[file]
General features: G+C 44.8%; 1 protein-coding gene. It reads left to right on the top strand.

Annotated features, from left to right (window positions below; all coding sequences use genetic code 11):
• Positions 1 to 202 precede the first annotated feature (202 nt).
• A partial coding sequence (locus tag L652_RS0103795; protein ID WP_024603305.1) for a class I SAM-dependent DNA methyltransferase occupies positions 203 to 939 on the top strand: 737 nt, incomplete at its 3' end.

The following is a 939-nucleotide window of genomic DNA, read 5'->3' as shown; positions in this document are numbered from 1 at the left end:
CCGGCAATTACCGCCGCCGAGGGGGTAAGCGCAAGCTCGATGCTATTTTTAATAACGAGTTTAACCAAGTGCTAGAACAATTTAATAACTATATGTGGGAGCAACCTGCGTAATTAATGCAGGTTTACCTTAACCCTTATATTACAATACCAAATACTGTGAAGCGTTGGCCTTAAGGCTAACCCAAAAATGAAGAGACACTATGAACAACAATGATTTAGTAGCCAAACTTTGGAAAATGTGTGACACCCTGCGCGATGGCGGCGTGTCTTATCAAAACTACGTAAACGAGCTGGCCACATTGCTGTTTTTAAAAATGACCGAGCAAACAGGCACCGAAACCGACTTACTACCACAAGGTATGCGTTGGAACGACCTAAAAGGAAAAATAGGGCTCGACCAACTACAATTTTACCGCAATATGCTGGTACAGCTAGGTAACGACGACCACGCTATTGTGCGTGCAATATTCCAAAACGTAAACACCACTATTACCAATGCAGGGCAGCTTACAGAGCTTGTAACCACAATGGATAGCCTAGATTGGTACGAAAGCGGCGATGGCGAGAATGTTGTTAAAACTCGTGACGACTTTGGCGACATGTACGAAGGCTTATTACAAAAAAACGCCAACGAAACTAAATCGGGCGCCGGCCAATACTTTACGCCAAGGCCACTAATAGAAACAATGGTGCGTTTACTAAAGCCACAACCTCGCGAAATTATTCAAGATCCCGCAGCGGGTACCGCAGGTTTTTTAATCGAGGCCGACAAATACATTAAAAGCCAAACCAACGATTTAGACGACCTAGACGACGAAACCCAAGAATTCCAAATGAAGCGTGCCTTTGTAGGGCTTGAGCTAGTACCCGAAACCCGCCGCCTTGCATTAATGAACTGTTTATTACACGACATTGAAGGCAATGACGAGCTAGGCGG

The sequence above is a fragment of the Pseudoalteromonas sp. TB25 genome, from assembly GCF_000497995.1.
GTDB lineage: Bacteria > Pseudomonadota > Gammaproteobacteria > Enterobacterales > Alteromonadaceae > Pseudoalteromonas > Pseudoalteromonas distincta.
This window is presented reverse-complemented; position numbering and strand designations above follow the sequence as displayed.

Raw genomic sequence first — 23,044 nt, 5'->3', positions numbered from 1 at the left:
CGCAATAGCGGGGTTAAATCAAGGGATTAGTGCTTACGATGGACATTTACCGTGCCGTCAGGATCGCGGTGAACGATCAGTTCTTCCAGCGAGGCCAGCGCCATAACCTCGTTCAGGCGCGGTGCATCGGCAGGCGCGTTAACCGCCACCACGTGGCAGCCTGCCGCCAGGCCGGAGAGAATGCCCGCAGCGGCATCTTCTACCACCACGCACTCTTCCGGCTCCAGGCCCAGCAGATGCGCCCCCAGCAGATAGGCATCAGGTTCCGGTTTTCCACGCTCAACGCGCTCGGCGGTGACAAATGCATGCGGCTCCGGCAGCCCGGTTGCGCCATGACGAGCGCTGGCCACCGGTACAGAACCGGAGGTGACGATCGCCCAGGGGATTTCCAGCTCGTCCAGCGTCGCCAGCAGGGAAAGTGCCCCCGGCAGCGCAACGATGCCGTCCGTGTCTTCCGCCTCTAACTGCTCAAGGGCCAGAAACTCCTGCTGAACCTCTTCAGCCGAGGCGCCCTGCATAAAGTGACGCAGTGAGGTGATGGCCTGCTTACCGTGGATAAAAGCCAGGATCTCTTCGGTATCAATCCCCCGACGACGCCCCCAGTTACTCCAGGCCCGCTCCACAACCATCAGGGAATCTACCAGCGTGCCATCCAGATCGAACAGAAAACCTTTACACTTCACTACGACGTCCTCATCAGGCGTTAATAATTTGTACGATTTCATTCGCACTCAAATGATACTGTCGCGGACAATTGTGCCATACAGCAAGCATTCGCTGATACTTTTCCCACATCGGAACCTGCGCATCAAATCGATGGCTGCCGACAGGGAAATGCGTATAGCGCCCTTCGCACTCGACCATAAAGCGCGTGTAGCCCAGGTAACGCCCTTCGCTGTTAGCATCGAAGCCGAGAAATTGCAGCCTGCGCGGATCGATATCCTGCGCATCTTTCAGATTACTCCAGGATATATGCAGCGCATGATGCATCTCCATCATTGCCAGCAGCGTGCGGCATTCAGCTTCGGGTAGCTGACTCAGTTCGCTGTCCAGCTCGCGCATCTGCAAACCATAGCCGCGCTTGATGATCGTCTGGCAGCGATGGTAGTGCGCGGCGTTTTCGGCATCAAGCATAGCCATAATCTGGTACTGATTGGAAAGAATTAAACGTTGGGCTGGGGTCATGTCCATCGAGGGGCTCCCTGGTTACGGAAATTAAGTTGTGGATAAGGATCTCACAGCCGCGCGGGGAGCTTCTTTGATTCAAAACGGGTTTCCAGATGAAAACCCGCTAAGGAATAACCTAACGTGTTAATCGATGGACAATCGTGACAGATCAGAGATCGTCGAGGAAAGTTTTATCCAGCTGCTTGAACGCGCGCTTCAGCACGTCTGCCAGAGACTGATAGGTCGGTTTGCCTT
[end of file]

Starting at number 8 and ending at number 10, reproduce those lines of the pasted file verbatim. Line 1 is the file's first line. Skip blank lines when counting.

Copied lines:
GTDB lineage: Bacteria > Pseudomonadota > Gammaproteobacteria > Enterobacterales > Alteromonadaceae > Pseudoalteromonas > Pseudoalteromonas distincta.
This window is presented reverse-complemented; position numbering and strand designations above follow the sequence as displayed.

Raw genomic sequence first — 23,044 nt, 5'->3', positions numbered from 1 at the left: